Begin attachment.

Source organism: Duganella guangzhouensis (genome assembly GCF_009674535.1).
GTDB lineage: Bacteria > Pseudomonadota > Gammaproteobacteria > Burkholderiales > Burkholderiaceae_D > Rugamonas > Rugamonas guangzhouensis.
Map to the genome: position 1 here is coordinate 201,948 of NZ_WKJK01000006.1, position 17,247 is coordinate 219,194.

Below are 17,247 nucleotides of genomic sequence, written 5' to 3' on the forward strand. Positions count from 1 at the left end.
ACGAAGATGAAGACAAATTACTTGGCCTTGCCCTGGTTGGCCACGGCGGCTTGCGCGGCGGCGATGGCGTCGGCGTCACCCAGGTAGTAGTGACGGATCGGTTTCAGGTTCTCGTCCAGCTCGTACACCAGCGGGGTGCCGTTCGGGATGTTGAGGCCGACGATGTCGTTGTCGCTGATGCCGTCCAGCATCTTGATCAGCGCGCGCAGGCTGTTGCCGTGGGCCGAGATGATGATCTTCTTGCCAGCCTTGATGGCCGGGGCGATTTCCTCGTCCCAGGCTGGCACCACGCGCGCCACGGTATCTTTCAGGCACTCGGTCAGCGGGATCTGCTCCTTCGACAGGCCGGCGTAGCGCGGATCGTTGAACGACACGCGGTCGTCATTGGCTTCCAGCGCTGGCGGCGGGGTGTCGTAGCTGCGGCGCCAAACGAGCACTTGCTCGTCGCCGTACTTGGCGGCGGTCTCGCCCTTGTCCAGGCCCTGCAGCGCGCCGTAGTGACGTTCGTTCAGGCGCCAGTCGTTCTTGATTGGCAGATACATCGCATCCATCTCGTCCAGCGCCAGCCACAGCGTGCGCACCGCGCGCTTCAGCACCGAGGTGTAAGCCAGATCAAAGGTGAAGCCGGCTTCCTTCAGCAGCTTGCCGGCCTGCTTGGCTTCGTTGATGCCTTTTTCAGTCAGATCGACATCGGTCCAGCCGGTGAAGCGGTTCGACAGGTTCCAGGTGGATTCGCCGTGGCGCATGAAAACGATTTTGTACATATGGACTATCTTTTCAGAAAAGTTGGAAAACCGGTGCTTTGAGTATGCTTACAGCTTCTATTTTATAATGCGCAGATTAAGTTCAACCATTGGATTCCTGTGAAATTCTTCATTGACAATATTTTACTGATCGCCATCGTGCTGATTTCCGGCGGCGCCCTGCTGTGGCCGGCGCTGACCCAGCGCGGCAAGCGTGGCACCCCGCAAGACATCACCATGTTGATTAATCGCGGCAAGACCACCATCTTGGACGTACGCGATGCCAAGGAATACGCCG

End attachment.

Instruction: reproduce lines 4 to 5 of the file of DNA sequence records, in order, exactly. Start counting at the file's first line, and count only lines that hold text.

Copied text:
Below are 17,247 nucleotides of genomic sequence, written 5' to 3' on the forward strand. Positions count from 1 at the left end.
ACGAAGATGAAGACAAATTACTTGGCCTTGCCCTGGTTGGCCACGGCGGCTTGCGCGGCGGCGATGGCGTCGGCGTCACCCAGGTAGTAGTGACGGATCGGTTTCAGGTTCTCGTCCAGCTCGTACACCAGCGGGGTGCCGTTCGGGATGTTGAGGCCGACGATGTCGTTGTCGCTGATGCCGTCCAGCATCTTGATCAGCGCGCGCAGGCTGTTGCCGTGGGCCGAGATGATGATCTTCTTGCCAGCCTTGATGGCCGGGGCGATTTCCTCGTCCCAGGCTGGCACCACGCGCGCCACGGTATCTTTCAGGCACTCGGTCAGCGGGATCTGCTCCTTCGACAGGCCGGCGTAGCGCGGATCGTTGAACGACACGCGGTCGTCATTGGCTTCCAGCGCTGGCGGCGGGGTGTCGTAGCTGCGGCGCCAAACGAGCACTTGCTCGTCGCCGTACTTGGCGGCGGTCTCGCCCTTGTCCAGGCCCTGCAGCGCGCCGTAGTGACGTTCGTTCAGGCGCCAGTCGTTCTTGATTGGCAGATACATCGCATCCATCTCGTCCAGCGCCAGCCACAGCGTGCGCACCGCGCGCTTCAGCACCGAGGTGTAAGCCAGATCAAAGGTGAAGCCGGCTTCCTTCAGCAGCTTGCCGGCCTGCTTGGCTTCGTTGATGCCTTTTTCAGTCAGATCGACATCGGTCCAGCCGGTGAAGCGGTTCGACAGGTTCCAGGTGGATTCGCCGTGGCGCATGAAAACGATTTTGTACATATGGACTATCTTTTCAGAAAAGTTGGAAAACCGGTGCTTTGAGTATGCTTACAGCTTCTATTTTATAATGCGCAGATTAAGTTCAACCATTGGATTCCTGTGAAATTCTTCATTGACAATATTTTACTGATCGCCATCGTGCTGATTTCCGGCGGCGCCCTGCTGTGGCCGGCGCTGACCCAGCGCGGCAAGCGTGGCACCCCGCAAGACATCACCATGTTGATTAATCGCGGCAAGACCACCATCTTGGACGTACGCGATGCCAAGGAATACGCCG